Presentation on theme: "NewsBank, inc. Presents How to Search Americas Newspapers This presentation automatically runs as a slide show."— Presentation transcript:
NewsBank, inc. Presents How to Search Americas Newspapers This presentation automatically runs as a slide show.
You can search a specific newspaper...
You can search by state... You can search by state...
You can search a region... You can search a region...
Or you can search hundreds of titles from the entire United States… This tutorial details several effective search techniques that are frequently used in Americas Newspapers. It also offers tips to help you find what you are looking for.
You will learn how to: Search a specific newspaper or sources across a state, region or the U.S. Search a specific newspaper or sources across a state, region or the U.S. Research a topic or issue Research a person, place or organization Research a person, place or organization Locate an article you remember reading Locate an article you remember reading Browse a specific newspaper by date Browse a specific newspaper by date Locate an obituary Locate a recipe Locate a book review Get immediate results on important topics from Special Reports Get immediate results on important topics from Special Reports Click on a specific topic to go to it directly, or simply click outside the topics to continue the slideshow.
Search a specific newspaper or sources across a state, region or the U.S. For perspectives on topics, people, issues and events, use the map to expand or narrow your search. For example, narrow your search from the entire U.S.… To the Mountain Region… To the state of Arizona… To a single newspaper, The Arizona Republic.
1.Search newspapers across the country, or point-and-click on the legend or the map to search sources from a geographic region or a single state. Tip: For the greatest possible number of search results, search the entire U.S.
2. For instance, search all sources in the Mountain Region… 3. You can also narrow your search to a single state or a specific newspaper.
4.At any time, you can expand your search back to all sources in the U.S.
5.Also, you can select specific content modules, such as those for newswires or transcripts (if your library subscribes to them).
Research a topic or issue For example, you can research: Terrorism Virus and vaccination Gun control AIDS Cloning Hodgkins Disease Global warming Crime Soccer City zoning School funding The Nobel Prize
In this example, search the entire United States. 1.Type your search term(s) to describe an issue, event, etc. In this example, use terrorism. 2. Choose a timeframe from the drop-down menu. For example, the past twelve months.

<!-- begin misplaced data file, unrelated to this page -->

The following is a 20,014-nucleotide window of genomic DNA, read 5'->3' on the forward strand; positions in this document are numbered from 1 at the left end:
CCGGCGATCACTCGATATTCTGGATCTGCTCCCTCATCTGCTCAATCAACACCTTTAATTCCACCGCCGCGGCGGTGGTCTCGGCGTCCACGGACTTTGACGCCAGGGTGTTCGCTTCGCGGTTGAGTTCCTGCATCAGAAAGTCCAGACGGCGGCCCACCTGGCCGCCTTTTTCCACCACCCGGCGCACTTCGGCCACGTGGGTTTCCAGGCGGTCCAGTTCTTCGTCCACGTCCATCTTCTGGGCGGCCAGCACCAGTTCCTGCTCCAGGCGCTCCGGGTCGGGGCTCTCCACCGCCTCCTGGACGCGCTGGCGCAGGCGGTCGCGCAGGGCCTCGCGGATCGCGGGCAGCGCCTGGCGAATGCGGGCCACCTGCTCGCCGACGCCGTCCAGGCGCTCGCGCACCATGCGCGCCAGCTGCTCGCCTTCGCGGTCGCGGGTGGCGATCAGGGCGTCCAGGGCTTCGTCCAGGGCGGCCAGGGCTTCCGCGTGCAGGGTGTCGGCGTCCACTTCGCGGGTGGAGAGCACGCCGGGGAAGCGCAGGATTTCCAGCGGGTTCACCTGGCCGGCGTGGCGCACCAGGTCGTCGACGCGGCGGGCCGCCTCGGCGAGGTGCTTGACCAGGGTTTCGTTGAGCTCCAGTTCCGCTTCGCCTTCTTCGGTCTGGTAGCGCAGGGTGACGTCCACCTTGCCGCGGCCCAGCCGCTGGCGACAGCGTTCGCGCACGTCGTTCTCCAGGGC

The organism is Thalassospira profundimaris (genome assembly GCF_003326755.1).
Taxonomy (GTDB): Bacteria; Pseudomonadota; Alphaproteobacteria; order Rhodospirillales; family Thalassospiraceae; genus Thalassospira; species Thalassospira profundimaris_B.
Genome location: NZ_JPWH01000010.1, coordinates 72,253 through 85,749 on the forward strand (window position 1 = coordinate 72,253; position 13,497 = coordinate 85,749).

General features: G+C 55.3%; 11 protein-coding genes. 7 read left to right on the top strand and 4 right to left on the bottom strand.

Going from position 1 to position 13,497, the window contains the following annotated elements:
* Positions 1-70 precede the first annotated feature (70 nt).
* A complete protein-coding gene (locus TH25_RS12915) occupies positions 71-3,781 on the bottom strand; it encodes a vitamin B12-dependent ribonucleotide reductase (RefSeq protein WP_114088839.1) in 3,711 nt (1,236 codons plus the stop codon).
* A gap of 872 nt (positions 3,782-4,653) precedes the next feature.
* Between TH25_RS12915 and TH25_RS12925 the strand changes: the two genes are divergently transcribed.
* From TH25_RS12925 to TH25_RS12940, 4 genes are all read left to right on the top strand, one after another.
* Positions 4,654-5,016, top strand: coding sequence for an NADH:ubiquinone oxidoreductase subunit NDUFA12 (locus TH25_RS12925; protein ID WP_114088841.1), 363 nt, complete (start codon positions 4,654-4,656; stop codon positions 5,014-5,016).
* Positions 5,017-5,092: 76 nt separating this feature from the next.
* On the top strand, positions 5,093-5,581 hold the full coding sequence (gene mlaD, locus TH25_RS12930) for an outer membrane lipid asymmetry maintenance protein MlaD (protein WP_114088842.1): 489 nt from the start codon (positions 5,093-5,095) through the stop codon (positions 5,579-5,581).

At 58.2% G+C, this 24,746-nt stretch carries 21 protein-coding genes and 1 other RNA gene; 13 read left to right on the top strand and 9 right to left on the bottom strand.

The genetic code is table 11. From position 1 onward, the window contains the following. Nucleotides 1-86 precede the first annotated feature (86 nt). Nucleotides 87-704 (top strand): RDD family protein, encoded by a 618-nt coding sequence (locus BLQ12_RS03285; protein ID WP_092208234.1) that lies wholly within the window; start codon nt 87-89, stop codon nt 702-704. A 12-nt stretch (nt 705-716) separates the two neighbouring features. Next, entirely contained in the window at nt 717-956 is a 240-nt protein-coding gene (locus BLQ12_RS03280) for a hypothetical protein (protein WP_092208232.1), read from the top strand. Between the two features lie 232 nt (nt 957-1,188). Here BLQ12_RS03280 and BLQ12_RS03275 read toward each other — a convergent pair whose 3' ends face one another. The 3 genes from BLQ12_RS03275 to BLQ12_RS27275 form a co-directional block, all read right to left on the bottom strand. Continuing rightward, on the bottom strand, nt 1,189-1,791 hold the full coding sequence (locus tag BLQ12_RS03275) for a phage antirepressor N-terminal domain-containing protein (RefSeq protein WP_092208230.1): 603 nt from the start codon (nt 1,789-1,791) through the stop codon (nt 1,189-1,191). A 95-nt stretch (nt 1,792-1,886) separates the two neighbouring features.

In a second example, compare recent events with past events. 1.Continue to search on terrorism. 2.However, choose a different timeframe. For example, choose oldest matches first and specify the year 1992.
1.Narrow your search to specific publications by clicking on their respective boxes. Tip: If you are unsatisfied with your search results, try searching a content module. For example, search military, government and defense publications.
2. In this example, search a single newspaper.
Research a person, place or organization For example, you can research: George Bush Iraq New Orleans FEMA Red Cross Microsoft U.S. Supreme Court Local school board candidates
1. To perform a basic search, type your search term. For example, New Orleans (in quotation marks) and FEMA. Tip: To find names, compound terms or exact phrases, use quotation marks. For example, New Orleans. 2. Choose a timeframe. For example, the past 7 days.
1.If there are too many hits, narrow your search to a specific region. 2. Add one or more related terms and run the search again. For example, try News Orleans Red Cross FEMA. 3. Click on Advanced Search for even more options. Tip: A search with three or more terms automatically implies a Boolean AND between each word.
1.You can narrow the criteria with options from the drop-down box. For instance, match News Orleans Red Cross with Headline and FEMA with Lead/First Paragraph. 2. As in the Basic Search, you can change the timeframe. For example, choose yesterday or today.
Tip: You can also browse a single issue of a selected newspaper. Find a specific issue by entering a specific date. Again, you can select a single newspaper and search for or browse content on a chosen topic.
Locate an article you remember reading For example, search for an article… With the words virus and vaccination From the past three months In a specific newspaper or a title from a certain region Note: The sources available to you will depend on your NewsBank subscription
1.Use the map or lists of newspapers by state or region or nationwide to find the title that published the article. 2.Based on what you remember about the article, choose appropriate search terms. 3.Choose a timeframe. For example, select the past three months.
For example, select an article in the Kerrville Daily Times from Kerrville, TX. Tip: Notice the highlighted search terms with the text of the article.
1.You can find the same article by selecting a specific newspaper. For instance, directly select the Kerrville Daily Times from the list. Tip: If you remember a recent date during which the article was published, you can simply browse that days issue and its articles.